No one enjoys pain. There is absolutely nothing appealing about the idea of being hurt. We’re instructed from a young age to avoid pain as much as humanly possible. That’s why when we trip we try to look for the least painful way to land. But, more than just being hurt, pain brings with it a pestering frustration. I had a friend who had broken his arm, and since I had never broken a bone I wanted to know how it felt. He responded by telling me that breaking his arm sucked, but it was the few months he spent in the cast that was the worst. What made it particularly hard for him was that out of frustration with the slow healing process he took the cast off before he was supposed to. He admitted to me that was a mistake because in the long run it ended up taking him longer to heal. He was just so desperate to be back to healthy that his shortcut ended up extending his circumstances.
Healing after a break up is hard. Healing the right way after a break up is even harder. But, what is the right way to heal? How you handle pain in general will decide that for you. Hearts are like fingerprints every one is different. The way you would handle a certain hurt will be different than the way your best friend might. Dealing with the repercussions of a break up now has given me some clarity I thought might be beneficial to share. Stumbling my way down this valley of heartache I decided to take a road less traveled among people my age. I decided to let it hurt.
The first response to any pain, physically or emotionally, is shock. The immediate response following is to comfort the pain. Like, when you get a paper cut the first thing you do is scream (to keep from cussing), then grab and squeeze your finger hoping that it will cancel out the pain. Breaking up elicits the same responses, shock then comfort. When My girlfriend and I broke up the first response was indeed shock, and pain, and heartache. The latter response was indeed as well to comfort myself. Here is where I decided to take a road less travelled. Most guys my age would have immediately looked for a rebound. They would have rummaged through the old little black book, and called the most recent ex-girlfriend or fling to numb the pain of loneliness. Or they might have called up the guys for a night on the town posting pictures on Instagram and Facebook of how much “fun” they were having. But, I decided against a rebound, or as I like to call them “storage lockers” because their purpose is to hold the baggage from the last relationship. I decided that I was going to do something different from what I felt was an appropriate response based on what the CW teaches on matters of the heart. I was going to run to God for comfort. The easy thing to do when a hole has been dug in your heart is to cover it with 2×4’s and leaves, then pretend the hole isn’t there. But, leaves wither and wood rots and that hole is still as deep as it was. Turning to God is not as easy. A mature relationship with God brings the understanding that He doesn’t just take you out of pain He guides you through it.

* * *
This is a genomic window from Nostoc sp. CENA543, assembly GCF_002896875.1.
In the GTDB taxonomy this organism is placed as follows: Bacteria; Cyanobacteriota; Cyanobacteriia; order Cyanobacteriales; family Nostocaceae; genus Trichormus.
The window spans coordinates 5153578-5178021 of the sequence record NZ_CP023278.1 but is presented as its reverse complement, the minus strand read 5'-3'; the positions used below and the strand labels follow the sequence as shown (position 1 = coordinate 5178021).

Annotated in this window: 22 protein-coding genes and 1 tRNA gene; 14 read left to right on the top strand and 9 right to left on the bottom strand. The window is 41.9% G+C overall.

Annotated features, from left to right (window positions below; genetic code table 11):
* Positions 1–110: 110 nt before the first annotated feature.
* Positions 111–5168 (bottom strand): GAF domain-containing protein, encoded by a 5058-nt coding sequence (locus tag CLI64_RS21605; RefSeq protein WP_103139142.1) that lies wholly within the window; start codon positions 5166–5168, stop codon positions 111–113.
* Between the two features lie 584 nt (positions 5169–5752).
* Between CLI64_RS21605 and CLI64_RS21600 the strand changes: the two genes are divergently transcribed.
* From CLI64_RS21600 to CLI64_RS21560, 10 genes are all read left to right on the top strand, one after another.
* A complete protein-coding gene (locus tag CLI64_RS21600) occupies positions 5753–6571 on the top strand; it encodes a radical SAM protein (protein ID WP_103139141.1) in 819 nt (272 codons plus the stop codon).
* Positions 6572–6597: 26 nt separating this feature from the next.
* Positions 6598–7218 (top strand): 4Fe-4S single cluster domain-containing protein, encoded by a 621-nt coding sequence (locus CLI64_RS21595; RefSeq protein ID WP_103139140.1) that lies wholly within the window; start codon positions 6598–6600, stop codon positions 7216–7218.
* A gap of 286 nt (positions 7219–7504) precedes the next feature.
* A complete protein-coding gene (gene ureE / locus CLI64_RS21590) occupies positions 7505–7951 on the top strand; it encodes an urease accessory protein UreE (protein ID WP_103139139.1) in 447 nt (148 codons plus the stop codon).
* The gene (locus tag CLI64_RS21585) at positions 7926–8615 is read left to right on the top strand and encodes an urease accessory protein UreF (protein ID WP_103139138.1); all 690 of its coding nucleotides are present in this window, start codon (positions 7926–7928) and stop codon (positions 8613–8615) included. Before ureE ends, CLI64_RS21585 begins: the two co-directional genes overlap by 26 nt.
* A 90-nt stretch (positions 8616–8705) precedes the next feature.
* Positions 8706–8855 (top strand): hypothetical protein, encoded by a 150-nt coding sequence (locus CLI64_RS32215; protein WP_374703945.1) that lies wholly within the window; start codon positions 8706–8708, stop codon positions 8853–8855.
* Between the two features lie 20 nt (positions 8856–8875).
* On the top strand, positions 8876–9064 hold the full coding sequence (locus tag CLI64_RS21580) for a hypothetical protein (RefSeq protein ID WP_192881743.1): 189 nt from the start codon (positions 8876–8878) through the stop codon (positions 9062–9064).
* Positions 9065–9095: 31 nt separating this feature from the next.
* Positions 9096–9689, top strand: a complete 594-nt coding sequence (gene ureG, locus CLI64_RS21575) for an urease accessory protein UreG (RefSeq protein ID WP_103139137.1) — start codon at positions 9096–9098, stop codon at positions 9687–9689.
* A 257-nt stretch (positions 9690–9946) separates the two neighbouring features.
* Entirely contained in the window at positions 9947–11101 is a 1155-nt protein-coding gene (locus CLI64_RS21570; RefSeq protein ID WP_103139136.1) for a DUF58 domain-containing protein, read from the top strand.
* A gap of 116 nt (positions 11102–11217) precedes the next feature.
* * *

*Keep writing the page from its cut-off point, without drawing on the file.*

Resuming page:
Selfishly, I wanted God to erase the pain. I wanted to wake up and not feel anything. But, more than that I wanted to be healthy. Which brought the hard choice to do the opposite of everything I felt like doing. I avoided rebounds and drumming up an aesthetically exciting social life. Instead, I let the pain sting. I let the exposed flesh of my open wound air out. I brought the pieces of my broken heart to God and kneeled before Him. I decided to wear my cast and let what was broken heal. I made that decision six months ago. There were days when only the words of Psalm 13 could express how I felt. “How long must I wrestle with my thoughts and every day have sorrow in my heart?” Allowing God to truly mend a broken heart sometimes means you have to be willing to sit in uncomfortable circumstances for longer than you may want to. There are few things worse than knowing that as you’re allowing God to sift through your pain the person you love is moving on. But, the reward justifies the means.
There is no easy road to healing. There is no shortcut to happiness. Healing means leaving the cast on as long as it takes for the bones to set. But, God is an expert at healing and His timing is impeccable. I’d like to tell you that six months later I am completely over it, and that it doesn’t hurt anymore. But I would be lying. As much as I want to be happy I have learned that happiness is temporary and healing is irreplaceable. What I may lack in cheerfulness I make up for in healthy contentment knowing that God is chiseling a stronger heart than the one that existed before. Those nights I want to cry out a Psalm 13 prayer I turn to Psalm 34 instead, “The righteous cry out, and the Lord hears them; he delivers them from all their troubles. The Lord is close to the brokenhearted and saves those who are crushed in spirit.” The road I decided to take in this break-up is indeed the road less traveled, but in the end it makes all the difference.